Friday, November 4, 2022

Mast Cell Tumor!

Have you seen this kind of cell before? 🔬🦠Thanks to Dr. Hess for sharing this great photo! This is a Mast Cell Tumor!

Mast cell tumors are neoplasms (cancer) that arise from mast cells in the connective tissue. Mast cells are part of the immune system that release histamine and other substances in allergic reactions and other inflammatory conditions. The cause of mast cell tumors is unknown.

Affected Animals: In dogs, the average age of affected animals is 8 years old. Breeds that are considered at increased risk include, but are not limited to: boxers, Boston terriers, English bulldogs, pugs, golden retrievers, and Chinese SharPeis. Of these breeds, Shar-Peis can be younger when they develop tumors and may be more prone to developing multiple lesions.

In cats, the average age of affected animals is 10 years, but kittens can also be affected. Males and Siamese cats may be predisposed.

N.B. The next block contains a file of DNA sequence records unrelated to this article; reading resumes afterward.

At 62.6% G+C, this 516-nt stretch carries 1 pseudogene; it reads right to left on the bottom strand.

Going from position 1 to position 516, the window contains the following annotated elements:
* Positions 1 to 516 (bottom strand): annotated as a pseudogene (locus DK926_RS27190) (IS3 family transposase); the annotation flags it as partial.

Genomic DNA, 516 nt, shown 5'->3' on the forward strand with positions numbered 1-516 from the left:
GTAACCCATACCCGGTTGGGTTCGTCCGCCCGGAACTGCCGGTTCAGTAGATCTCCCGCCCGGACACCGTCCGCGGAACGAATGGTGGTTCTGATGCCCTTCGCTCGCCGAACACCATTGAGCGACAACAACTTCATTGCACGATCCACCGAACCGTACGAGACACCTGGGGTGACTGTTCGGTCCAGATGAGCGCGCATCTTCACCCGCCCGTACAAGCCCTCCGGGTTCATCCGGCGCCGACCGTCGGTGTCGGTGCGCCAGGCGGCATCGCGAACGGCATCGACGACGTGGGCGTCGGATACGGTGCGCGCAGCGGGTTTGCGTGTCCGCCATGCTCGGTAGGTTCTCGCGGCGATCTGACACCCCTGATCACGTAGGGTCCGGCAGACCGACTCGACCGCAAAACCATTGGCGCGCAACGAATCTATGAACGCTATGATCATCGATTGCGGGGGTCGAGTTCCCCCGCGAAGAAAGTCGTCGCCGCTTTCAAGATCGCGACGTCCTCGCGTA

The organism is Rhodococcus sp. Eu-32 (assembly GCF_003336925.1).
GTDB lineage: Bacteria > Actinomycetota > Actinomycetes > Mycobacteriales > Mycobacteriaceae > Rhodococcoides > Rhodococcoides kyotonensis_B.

Clinical Signs: Lesions can be variable in their presentation and range from soft to firm, pink to flesh colored, and can be raised or in the subcutaneous tissue. Size can vary and although typically solitary, they can be multicentric. In dogs,
masses occur predominantly on the trunk, but can also be found elsewhere such as the limbs and head. In the cat, the head and neck are preferred sites.

Diagnosis: Diagnosis can be made by performing a fine needle aspirate and seeing numerous mast cells on cytology (looking at the cells under the microscope). When diagnosis cannot be made via cytology, then a biopsy with histopathology is diagnostic.

Treatment: Treatment decisions for cutaneous mast cell tumors in the dog are based on the location of the tumor, clinical stage, and histologic grade. Management of mast cell tumors includes but is not limited to, surgical excision, chemotherapy and/or radiation therapy. In cats, mast cell tumors are generally benign and treatment may be limited to surgical excision or cryotherapy.

Prognosis: Prognosis in the dog ranges from excellent to poor, depending on the location of the tumor, histological grade and whether metastatic disease is present. In the cat, given that the majority of these cutaneous tumors are
benign, the prognosis tends to be good.

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